Friday, August 25, 2017

Damn, Girl-Kathinka Zitz-Halein

Born November 4, 1801 Kathinka Zitz-Halein was an influential writer and political activist during the mid 1800's. Not only would she go one to publish over 30 books, but she also created the first women's political organization in Mainz Germany, but she also was instrumental in caring for the political refugees, political prisoners, and families of the aforementioned during the 1849 German uprising.

Image result for kathinka zitz-haleinKathinka was born to a middle class family, and received an excellent education. She was a talented writer, and had published her first series of poems by the age of 16. She had multiple teaching jobs, as well as a job as the headmistress of a school. However, when her mother died she left that to take care of her sister, Julie. It wasn't until Julie died that Kathinka started to get into politics.

It is unclear if Kathinka married Franz Zitz before or after her founding of the Humania Association. What is certain though, is that she was the founder and president of the leading women's political association in Mainz, and he was the president of the leading men's political association in Mainz. They were the Bill and Hillary Clinton of their era, right down to the rampant infidelity.

Unlike Secretary Clinton, Kathinka told Franz to hit the road. Though they remained married for the rest of their lives (Kathinka refused to grant him a divorce), they never lived together after the first 18 months of their marriage. Kathinka used support payments from Franz to support herself and her writing career. This steady income allowed her to further her political aspirations as well.

Before proceeding, it is important to mention that Kathinka was NOT a feminist. By her own admission, she didn't want men and women to be equal, merely for men and women to both be free to excel in their own respective spheres. She also believed that women were more than capable of helping the German revolution, and that they should be allowed to have political rights. This is what she said publicly anyways, here letters cast further doubt on her beliefs.

Image result for kathinka zitz-halein
Mainz, Germany
Kathinka was, essentially, That Girl. You know That Girl? That Girl who believes that men and women should be equal, believes in closing the wage gap, believes in ending rape culture, believes in a woman's right to choose, but says that she's not a feminist because she doesn't believe that women are better than men, and doesn't hate men? You know, That Girl who says she's not a feminist because she doesn't really understand what feminism is? Kathinka was the 1800s version of That Girl. Though she publicly spoke against gender equality, and said that women should not leave the domestic sphere, her actions said otherwise.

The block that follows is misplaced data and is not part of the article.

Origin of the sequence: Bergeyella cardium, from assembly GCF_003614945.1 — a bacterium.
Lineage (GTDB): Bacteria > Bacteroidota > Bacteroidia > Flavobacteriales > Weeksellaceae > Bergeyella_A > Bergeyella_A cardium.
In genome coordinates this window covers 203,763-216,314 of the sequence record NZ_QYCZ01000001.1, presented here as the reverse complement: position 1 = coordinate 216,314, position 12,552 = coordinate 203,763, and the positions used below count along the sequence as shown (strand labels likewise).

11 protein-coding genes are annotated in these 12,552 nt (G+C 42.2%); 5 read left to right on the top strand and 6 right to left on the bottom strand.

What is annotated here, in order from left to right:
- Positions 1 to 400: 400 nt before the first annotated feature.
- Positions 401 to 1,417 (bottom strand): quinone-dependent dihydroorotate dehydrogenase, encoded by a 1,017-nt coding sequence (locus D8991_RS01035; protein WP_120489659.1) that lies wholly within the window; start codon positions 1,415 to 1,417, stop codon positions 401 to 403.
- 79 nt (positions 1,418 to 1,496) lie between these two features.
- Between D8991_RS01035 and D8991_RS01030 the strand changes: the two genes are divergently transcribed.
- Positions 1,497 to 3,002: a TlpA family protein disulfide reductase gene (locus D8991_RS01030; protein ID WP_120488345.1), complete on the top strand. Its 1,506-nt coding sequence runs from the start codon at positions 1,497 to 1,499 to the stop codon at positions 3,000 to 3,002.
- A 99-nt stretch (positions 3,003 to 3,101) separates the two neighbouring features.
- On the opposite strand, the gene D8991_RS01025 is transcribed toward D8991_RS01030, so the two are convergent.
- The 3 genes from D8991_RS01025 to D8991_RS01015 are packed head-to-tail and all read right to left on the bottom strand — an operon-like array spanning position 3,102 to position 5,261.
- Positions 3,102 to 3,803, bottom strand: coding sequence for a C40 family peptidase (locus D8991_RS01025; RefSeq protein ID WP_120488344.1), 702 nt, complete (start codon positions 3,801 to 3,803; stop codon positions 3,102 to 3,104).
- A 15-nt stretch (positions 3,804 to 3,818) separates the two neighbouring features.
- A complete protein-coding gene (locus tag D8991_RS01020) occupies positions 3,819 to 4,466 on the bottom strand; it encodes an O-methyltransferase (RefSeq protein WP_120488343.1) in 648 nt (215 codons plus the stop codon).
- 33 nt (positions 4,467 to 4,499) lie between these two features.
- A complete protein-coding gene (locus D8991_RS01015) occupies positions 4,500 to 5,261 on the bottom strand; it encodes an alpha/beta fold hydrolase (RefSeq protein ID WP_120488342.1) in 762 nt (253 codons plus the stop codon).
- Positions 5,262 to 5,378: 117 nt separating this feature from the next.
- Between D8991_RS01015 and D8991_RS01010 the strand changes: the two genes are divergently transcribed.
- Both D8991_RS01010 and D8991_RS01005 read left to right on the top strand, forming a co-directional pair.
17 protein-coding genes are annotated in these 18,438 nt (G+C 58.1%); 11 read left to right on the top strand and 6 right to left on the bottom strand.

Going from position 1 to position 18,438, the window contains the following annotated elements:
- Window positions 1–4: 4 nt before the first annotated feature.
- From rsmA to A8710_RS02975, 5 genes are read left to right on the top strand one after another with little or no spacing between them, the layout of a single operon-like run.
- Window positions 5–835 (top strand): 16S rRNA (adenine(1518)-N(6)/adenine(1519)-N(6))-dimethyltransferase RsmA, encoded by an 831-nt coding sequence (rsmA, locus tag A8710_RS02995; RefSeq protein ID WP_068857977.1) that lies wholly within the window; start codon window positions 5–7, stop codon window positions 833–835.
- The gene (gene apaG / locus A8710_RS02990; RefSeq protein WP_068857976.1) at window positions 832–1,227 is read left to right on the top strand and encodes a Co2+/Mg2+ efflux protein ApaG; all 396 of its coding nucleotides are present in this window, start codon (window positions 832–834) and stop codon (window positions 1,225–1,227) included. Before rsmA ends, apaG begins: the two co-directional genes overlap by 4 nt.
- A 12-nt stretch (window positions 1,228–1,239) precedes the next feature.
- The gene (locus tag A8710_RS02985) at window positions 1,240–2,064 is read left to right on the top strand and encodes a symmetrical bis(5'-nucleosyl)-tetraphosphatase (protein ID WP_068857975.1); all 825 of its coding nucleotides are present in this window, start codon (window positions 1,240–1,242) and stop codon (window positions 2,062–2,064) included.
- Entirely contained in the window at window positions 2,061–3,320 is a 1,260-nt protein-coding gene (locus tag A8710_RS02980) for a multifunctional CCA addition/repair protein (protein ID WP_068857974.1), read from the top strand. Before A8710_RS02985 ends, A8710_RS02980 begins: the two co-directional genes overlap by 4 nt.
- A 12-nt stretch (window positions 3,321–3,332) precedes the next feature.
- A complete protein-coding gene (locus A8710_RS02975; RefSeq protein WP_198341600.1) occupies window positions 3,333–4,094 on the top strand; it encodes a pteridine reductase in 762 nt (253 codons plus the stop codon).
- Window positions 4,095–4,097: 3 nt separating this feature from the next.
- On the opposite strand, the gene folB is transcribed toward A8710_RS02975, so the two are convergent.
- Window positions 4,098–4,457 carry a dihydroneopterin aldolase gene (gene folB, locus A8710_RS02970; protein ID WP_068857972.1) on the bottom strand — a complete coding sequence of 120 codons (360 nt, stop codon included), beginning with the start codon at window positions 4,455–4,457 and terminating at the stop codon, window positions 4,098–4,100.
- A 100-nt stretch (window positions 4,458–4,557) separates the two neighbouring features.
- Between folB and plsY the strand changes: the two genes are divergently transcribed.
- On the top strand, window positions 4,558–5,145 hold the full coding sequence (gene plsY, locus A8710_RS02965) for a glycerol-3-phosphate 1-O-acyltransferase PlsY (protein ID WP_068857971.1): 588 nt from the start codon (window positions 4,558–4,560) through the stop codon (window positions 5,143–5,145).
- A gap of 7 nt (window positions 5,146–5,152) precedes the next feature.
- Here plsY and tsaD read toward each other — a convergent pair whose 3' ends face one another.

The mission of the Humania Association was to disperse aid to refugees, prisoners, political insurgents, and their families. Aside from managing the financial and internal governance of the organization, Kathinka also did a large amount of 'field work', that would sometimes lead her dangerously close to insurgent territory. On one particularly memorable occasion Kathinka was asked by the Democratic Association--the male version of the Humania Association (with a bit more fighting)--to smuggle a chest back to Mainz during her visit to Kahrlsrule. Kathinka didn't know the contents of the chest, but when the chest was confiscated by Hessian authorities, it turned out that the chest contained the membership records of Democratic Association, as well as the names and information of several covert operatives.

Image result for kathinka zitz-haleinAside from charitable giving behind enemy lines, Kathinka's main impact came from her writing. Not only did she write novels and poetry, but she also wrote political pamphlets under her various pseudonyms, some of which got her in trouble with the law. In 1848 she wrote a series of articles for a Mannheim newspaper calling the people of Mainz to arms against the Hessian government. Not only was this article suppressed by Hessian authorities (always a good sign), but it was very influential in the uprisings later that year.


Though she is not widely known or read today, Kathinka had an enormous impact on the people of her community. She fought not only for German unification, but also helped the families and soldiers who had been injured and impoverished because of their dedication to that fight. She was a clever and persuasive writer, and it is because of her writing that we know as much about German politics of that era as we do.

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Sources
German Women and the Revolution of 1848: Kathinka Zitz-Halein and the Humania Association by Stanley Zucker
Kathinka Zitz-Halein
Zitz-Halein, Kathinka


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